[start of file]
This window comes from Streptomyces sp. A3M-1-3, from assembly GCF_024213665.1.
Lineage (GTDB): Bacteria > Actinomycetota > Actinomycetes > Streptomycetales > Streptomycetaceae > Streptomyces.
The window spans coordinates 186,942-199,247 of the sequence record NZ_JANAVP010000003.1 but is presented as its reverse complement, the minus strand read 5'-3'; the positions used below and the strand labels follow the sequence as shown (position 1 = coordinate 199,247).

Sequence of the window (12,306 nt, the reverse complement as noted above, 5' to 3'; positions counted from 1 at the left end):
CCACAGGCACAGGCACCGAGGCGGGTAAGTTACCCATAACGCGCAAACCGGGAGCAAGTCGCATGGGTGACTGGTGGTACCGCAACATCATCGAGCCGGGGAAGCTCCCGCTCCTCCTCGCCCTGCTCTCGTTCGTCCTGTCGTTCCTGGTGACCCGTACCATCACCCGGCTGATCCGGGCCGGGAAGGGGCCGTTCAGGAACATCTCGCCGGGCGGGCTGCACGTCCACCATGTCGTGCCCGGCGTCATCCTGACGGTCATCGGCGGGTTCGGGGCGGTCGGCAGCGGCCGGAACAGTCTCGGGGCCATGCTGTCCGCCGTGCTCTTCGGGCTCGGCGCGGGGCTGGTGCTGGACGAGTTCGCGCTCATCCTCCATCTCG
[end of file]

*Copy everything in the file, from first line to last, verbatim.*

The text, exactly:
This window comes from Streptomyces sp. A3M-1-3, from assembly GCF_024213665.1.
Lineage (GTDB): Bacteria > Actinomycetota > Actinomycetes > Streptomycetales > Streptomycetaceae > Streptomyces.
The window spans coordinates 186,942-199,247 of the sequence record NZ_JANAVP010000003.1 but is presented as its reverse complement, the minus strand read 5'-3'; the positions used below and the strand labels follow the sequence as shown (position 1 = coordinate 199,247).

Sequence of the window (12,306 nt, the reverse complement as noted above, 5' to 3'; positions counted from 1 at the left end):
CCACAGGCACAGGCACCGAGGCGGGTAAGTTACCCATAACGCGCAAACCGGGAGCAAGTCGCATGGGTGACTGGTGGTACCGCAACATCATCGAGCCGGGGAAGCTCCCGCTCCTCCTCGCCCTGCTCTCGTTCGTCCTGTCGTTCCTGGTGACCCGTACCATCACCCGGCTGATCCGGGCCGGGAAGGGGCCGTTCAGGAACATCTCGCCGGGCGGGCTGCACGTCCACCATGTCGTGCCCGGCGTCATCCTGACGGTCATCGGCGGGTTCGGGGCGGTCGGCAGCGGCCGGAACAGTCTCGGGGCCATGCTGTCCGCCGTGCTCTTCGGGCTCGGCGCGGGGCTGGTGCTGGACGAGTTCGCGCTCATCCTCCATCTCG